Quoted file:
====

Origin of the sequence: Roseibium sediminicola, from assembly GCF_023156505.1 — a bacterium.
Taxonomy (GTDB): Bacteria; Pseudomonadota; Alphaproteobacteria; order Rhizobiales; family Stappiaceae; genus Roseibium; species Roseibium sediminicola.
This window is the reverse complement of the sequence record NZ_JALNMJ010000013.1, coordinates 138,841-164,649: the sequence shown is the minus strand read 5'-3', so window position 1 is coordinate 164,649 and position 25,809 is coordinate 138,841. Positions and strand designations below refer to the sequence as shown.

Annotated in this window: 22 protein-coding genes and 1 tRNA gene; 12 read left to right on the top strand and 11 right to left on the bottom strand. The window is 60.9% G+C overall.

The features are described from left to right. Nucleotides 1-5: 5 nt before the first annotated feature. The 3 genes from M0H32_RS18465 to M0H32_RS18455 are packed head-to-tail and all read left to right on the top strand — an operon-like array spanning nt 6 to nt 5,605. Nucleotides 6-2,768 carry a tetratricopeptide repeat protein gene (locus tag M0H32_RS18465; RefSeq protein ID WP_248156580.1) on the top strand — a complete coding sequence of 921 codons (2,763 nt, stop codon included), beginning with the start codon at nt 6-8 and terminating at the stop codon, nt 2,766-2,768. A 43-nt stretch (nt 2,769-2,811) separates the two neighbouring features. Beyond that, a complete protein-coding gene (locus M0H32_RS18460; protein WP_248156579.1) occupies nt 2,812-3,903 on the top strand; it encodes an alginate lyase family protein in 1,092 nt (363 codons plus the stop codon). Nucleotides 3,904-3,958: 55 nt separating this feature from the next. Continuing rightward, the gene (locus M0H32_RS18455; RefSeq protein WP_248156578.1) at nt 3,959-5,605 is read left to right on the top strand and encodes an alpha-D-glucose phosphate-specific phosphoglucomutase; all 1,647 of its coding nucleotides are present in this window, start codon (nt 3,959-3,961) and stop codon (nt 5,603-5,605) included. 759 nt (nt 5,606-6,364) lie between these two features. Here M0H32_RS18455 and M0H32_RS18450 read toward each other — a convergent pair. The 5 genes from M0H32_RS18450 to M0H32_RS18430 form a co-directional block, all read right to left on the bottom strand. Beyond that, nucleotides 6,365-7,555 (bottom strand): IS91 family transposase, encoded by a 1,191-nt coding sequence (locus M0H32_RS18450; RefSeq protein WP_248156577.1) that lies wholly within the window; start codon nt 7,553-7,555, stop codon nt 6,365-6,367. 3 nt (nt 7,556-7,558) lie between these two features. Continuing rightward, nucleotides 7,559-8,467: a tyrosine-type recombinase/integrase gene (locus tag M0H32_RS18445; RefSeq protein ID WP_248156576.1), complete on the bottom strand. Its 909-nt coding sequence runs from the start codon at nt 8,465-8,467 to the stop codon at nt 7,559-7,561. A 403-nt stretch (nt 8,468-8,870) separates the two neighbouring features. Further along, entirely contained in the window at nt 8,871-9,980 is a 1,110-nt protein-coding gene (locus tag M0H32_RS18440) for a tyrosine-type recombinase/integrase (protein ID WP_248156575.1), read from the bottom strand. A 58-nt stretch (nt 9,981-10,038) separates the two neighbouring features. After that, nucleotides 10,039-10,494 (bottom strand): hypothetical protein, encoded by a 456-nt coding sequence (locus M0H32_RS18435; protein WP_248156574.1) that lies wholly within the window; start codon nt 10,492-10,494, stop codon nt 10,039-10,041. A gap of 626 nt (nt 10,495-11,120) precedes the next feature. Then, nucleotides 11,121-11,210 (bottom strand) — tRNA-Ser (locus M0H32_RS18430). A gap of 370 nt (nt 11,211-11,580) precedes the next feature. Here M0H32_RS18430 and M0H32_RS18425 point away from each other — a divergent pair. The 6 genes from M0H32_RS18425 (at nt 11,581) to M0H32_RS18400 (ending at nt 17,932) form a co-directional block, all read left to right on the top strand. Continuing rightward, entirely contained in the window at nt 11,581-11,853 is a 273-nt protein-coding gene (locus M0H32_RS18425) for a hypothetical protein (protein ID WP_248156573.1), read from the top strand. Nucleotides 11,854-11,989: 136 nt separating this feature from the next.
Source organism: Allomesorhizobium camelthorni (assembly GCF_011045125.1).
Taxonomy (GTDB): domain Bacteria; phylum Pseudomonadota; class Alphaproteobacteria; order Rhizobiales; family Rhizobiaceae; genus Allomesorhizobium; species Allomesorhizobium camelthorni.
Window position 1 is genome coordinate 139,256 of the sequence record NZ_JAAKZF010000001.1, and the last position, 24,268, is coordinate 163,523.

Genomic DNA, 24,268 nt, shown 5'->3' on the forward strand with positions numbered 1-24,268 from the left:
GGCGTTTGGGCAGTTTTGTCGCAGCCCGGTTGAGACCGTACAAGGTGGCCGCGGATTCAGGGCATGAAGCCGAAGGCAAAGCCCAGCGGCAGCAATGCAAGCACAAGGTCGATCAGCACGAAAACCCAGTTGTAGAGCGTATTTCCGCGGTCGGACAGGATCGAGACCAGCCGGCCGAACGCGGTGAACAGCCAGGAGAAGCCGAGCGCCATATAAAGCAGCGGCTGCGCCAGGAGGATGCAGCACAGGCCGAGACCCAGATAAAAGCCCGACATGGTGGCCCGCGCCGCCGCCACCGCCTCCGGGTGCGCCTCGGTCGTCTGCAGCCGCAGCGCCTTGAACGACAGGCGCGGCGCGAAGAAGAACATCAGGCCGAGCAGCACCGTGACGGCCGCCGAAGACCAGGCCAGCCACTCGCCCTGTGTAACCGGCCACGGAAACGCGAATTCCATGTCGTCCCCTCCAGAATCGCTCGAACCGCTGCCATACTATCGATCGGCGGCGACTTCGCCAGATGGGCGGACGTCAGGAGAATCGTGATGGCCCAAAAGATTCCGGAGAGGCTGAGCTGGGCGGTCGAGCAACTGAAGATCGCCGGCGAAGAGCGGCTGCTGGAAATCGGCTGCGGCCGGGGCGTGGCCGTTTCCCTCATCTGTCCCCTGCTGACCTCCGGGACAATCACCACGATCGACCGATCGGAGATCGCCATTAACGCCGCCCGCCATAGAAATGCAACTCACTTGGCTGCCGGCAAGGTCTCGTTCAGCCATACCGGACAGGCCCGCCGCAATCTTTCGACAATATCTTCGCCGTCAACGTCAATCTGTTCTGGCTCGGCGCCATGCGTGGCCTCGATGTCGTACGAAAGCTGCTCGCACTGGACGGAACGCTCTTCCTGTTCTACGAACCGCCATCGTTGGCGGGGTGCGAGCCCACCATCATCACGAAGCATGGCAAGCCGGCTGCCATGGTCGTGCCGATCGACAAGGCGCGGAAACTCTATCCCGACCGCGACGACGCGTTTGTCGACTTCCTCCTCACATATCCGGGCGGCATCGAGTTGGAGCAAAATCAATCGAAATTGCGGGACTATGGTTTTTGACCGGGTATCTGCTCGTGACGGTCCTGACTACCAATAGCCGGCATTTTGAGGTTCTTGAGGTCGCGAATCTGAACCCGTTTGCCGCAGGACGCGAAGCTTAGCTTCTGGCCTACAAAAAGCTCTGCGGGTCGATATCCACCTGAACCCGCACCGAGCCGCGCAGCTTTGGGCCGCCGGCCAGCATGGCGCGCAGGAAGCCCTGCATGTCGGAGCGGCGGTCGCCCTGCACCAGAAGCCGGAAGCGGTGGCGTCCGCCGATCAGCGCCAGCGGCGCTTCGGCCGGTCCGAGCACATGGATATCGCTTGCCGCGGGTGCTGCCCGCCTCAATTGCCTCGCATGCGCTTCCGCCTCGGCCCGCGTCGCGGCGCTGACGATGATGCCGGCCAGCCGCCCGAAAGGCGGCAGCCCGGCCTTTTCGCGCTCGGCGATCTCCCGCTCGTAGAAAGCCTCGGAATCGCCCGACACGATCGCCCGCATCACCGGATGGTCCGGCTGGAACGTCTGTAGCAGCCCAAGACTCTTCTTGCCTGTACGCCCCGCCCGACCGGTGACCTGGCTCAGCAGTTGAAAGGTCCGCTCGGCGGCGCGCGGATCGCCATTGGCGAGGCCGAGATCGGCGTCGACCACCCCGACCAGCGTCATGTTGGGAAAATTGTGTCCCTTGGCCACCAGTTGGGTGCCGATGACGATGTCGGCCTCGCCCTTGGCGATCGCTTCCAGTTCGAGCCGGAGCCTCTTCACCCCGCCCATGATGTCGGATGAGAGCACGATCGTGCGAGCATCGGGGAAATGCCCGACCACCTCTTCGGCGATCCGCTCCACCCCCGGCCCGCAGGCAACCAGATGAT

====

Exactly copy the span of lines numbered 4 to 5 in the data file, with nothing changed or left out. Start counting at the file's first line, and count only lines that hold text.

Annotated in this window: 22 protein-coding genes and 1 tRNA gene; 12 read left to right on the top strand and 11 right to left on the bottom strand. The window is 60.9% G+C overall.

The features are described from left to right. Nucleotides 1-5: 5 nt before the first annotated feature. The 3 genes from M0H32_RS18465 to M0H32_RS18455 are packed head-to-tail and all read left to right on the top strand — an operon-like array spanning nt 6 to nt 5,605. Nucleotides 6-2,768 carry a tetratricopeptide repeat protein gene (locus tag M0H32_RS18465; RefSeq protein ID WP_248156580.1) on the top strand — a complete coding sequence of 921 codons (2,763 nt, stop codon included), beginning with the start codon at nt 6-8 and terminating at the stop codon, nt 2,766-2,768. A 43-nt stretch (nt 2,769-2,811) separates the two neighbouring features. Beyond that, a complete protein-coding gene (locus M0H32_RS18460; protein WP_248156579.1) occupies nt 2,812-3,903 on the top strand; it encodes an alginate lyase family protein in 1,092 nt (363 codons plus the stop codon). Nucleotides 3,904-3,958: 55 nt separating this feature from the next. Continuing rightward, the gene (locus M0H32_RS18455; RefSeq protein WP_248156578.1) at nt 3,959-5,605 is read left to right on the top strand and encodes an alpha-D-glucose phosphate-specific phosphoglucomutase; all 1,647 of its coding nucleotides are present in this window, start codon (nt 3,959-3,961) and stop codon (nt 5,603-5,605) included. 759 nt (nt 5,606-6,364) lie between these two features. Here M0H32_RS18455 and M0H32_RS18450 read toward each other — a convergent pair. The 5 genes from M0H32_RS18450 to M0H32_RS18430 form a co-directional block, all read right to left on the bottom strand. Beyond that, nucleotides 6,365-7,555 (bottom strand): IS91 family transposase, encoded by a 1,191-nt coding sequence (locus M0H32_RS18450; RefSeq protein WP_248156577.1) that lies wholly within the window; start codon nt 7,553-7,555, stop codon nt 6,365-6,367. 3 nt (nt 7,556-7,558) lie between these two features. Continuing rightward, nucleotides 7,559-8,467: a tyrosine-type recombinase/integrase gene (locus tag M0H32_RS18445; RefSeq protein ID WP_248156576.1), complete on the bottom strand. Its 909-nt coding sequence runs from the start codon at nt 8,465-8,467 to the stop codon at nt 7,559-7,561. A 403-nt stretch (nt 8,468-8,870) separates the two neighbouring features. Further along, entirely contained in the window at nt 8,871-9,980 is a 1,110-nt protein-coding gene (locus tag M0H32_RS18440) for a tyrosine-type recombinase/integrase (protein ID WP_248156575.1), read from the bottom strand. A 58-nt stretch (nt 9,981-10,038) separates the two neighbouring features. After that, nucleotides 10,039-10,494 (bottom strand): hypothetical protein, encoded by a 456-nt coding sequence (locus M0H32_RS18435; protein WP_248156574.1) that lies wholly within the window; start codon nt 10,492-10,494, stop codon nt 10,039-10,041. A gap of 626 nt (nt 10,495-11,120) precedes the next feature. Then, nucleotides 11,121-11,210 (bottom strand) — tRNA-Ser (locus M0H32_RS18430). A gap of 370 nt (nt 11,211-11,580) precedes the next feature. Here M0H32_RS18430 and M0H32_RS18425 point away from each other — a divergent pair. The 6 genes from M0H32_RS18425 (at nt 11,581) to M0H32_RS18400 (ending at nt 17,932) form a co-directional block, all read left to right on the top strand. Continuing rightward, entirely contained in the window at nt 11,581-11,853 is a 273-nt protein-coding gene (locus M0H32_RS18425) for a hypothetical protein (protein ID WP_248156573.1), read from the top strand. Nucleotides 11,854-11,989: 136 nt separating this feature from the next.